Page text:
WASHINGTON, January 20, 2022:
Mr. Chairman, thank you very, very much. I appreciate the opportunity to be here today. And also, to Representative Thompson, thank you for the opportunity to appear before the Committee. Thank you to the members for this opportunity.
I suppose I could focus on the fact that our farm income is as good as it’s been in the last eight years and that we’ve had record exports, but I’d really like to focus on one phrase of my testimony on page four. I think it explains the heart of the challenge that farmers and rural America face and have faced for considerable period of time. I want to focus on the phrase ‘an extractive economy.’ Extraction economy. I make this reference on page four of my testimony in order to set the stage for discussion, hopefully over the long haul, as you begin your process of the Farm Bill reauthorization.
An extraction economy is an economy that, essentially, takes things from the land and off the land. Unfortunately, rather than converting them into value and adding them in close to the rural areas where that natural resource is, they are transported long distances, where they are value added in some other location, where opportunities and jobs are created elsewhere. I think it’s going to be important for us as we look forward to try to develop what is called a circular economy, in which the wealth is created and stays in rural areas.
Let me give you a couple of examples of how that could happen: There has been a focus on local and regional food systems. We learned during the pandemic that our system, our food system, was not as resilient as we hoped it would be. One of the ways of making it more resilient is to create local and regional opportunities. That’s one of the reasons why we are focused on expanding processing capacity. Something that I hear all the time when I travel around the country is about the need for our cattle producers, our livestock producers, our hog producers to have choice and opportunity for a local processing facility that creates local jobs, that allows that revenue and wealth that’s created from processing to stay in the community.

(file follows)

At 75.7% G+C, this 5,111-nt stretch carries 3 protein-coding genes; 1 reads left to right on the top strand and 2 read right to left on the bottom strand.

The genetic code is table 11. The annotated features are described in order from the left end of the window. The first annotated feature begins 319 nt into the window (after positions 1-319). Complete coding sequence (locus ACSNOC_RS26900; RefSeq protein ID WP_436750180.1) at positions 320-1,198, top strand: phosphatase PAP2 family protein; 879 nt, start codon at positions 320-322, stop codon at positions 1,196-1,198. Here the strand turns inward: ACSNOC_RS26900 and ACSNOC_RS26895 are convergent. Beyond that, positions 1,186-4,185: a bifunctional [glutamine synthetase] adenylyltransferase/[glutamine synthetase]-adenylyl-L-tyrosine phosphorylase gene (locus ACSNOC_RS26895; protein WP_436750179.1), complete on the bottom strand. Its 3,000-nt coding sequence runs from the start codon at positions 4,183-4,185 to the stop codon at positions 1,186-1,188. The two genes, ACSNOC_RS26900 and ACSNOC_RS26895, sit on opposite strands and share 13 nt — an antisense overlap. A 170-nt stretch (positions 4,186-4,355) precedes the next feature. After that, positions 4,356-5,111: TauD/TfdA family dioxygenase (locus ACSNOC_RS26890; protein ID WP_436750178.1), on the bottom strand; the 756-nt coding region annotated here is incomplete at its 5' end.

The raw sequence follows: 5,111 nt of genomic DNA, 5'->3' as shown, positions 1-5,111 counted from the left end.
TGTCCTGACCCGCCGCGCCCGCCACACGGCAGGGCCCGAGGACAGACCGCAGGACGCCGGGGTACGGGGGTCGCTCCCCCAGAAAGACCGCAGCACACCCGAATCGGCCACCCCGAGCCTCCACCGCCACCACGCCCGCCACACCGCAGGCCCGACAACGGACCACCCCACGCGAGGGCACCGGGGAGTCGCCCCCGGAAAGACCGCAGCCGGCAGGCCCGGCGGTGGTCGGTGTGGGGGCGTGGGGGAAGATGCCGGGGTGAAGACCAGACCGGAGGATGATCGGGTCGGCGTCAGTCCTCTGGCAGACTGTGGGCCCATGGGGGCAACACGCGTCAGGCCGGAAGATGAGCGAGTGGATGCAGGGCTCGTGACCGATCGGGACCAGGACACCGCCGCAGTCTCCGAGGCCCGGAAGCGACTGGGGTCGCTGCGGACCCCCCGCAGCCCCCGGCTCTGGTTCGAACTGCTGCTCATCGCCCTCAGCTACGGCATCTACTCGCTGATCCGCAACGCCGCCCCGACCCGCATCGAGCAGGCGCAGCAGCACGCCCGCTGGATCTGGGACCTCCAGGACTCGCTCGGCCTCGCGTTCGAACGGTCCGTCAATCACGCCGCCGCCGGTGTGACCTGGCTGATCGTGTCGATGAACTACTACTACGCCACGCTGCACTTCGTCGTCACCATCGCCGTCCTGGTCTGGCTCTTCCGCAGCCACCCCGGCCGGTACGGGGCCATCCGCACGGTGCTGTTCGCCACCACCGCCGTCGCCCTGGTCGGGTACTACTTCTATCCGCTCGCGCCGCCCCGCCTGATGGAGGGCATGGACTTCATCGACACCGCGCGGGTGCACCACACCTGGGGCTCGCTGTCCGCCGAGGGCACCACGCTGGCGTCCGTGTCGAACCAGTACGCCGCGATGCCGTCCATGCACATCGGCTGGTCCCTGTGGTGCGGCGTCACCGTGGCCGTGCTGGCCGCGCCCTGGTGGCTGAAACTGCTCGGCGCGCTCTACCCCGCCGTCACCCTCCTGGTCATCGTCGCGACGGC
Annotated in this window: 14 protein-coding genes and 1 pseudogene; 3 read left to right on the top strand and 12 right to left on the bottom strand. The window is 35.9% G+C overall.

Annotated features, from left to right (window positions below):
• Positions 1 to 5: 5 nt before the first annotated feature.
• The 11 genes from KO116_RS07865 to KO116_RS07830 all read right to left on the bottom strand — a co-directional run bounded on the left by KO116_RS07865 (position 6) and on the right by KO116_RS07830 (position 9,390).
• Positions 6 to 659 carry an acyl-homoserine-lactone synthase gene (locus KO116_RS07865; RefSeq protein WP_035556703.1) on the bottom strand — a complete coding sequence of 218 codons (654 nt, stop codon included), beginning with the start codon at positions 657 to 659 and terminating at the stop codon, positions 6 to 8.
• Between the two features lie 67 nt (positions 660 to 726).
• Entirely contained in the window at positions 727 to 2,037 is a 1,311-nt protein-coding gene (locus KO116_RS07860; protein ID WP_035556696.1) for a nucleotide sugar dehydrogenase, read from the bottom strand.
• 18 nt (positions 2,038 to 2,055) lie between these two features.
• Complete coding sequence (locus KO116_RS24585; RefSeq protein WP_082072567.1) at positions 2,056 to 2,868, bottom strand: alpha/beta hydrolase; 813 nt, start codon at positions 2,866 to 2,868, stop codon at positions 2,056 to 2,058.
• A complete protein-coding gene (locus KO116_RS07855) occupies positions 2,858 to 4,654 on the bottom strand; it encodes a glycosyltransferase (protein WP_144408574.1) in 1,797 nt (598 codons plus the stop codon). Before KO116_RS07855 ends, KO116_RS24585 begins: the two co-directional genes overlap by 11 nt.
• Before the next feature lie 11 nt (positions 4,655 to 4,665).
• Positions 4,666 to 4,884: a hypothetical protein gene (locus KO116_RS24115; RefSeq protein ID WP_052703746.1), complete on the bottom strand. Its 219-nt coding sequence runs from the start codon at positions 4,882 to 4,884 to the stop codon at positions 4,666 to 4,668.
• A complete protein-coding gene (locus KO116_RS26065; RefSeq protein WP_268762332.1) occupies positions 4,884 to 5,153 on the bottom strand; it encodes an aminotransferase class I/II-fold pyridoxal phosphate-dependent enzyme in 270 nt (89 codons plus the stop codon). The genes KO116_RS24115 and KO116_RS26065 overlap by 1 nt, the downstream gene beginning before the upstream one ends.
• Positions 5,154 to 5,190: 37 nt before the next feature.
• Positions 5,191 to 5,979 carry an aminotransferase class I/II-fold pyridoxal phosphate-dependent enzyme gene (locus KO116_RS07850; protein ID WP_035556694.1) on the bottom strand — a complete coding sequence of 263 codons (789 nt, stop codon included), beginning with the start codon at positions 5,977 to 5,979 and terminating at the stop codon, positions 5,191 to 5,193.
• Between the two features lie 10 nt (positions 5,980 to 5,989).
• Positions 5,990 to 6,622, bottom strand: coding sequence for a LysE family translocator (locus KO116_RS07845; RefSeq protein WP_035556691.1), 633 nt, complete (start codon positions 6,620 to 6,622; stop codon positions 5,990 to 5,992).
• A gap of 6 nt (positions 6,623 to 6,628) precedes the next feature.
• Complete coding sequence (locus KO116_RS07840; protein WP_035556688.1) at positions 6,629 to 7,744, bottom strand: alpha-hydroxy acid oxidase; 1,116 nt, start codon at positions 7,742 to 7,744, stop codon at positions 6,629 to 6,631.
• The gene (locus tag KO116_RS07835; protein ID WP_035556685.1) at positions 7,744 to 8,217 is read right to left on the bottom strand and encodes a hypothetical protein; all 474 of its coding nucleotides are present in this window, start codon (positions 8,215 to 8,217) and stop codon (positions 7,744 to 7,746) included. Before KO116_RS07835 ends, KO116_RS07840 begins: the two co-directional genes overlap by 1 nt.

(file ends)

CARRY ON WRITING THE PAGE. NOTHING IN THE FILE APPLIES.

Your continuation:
Another example is obviously the bio-based manufacturing. Biofuels are one example, but there are a multitude of ways in which we can convert agricultural waste product, a wide variety of things beyond renewable energy and fuel, to include chemicals, materials, fabrics and fibers. Again, creating opportunity for farmers and additional income sources as well as rural jobs.
Climate change creates an opportunity for us as we look at ways in which rural lands can be used to sequester carbon. As we embrace climate-smart agricultural practices, we open up a whole new vista of opportunity for farmers to be paid for the carbon sequestration that they are currently doing and will do in the future.
These are all examples of a circular economy where the wealth stays, the opportunity is created, the jobs are created in rural areas. We at USDA are focused on trying to incent and encourage that type of circular economy to be more prevalent in rural areas across the United States.
Mr. Chairman, I know that there are a variety of questions that will be posed today. I hope as this Committee begins its serious work on the Farm Bill that you’ll take some time to work with us to on how we might be able to do a better job of maintaining and creating wealth in rural communities and making sure that historically underserved populations and communities also get a fair amount of attention.
We at USDA are committed to working with you in partnership to use the resources that are available from Congress in a way that helps to create those kinds of opportunities. With that, I’ll yield back the balance of my time and look forward to the questions that you all have.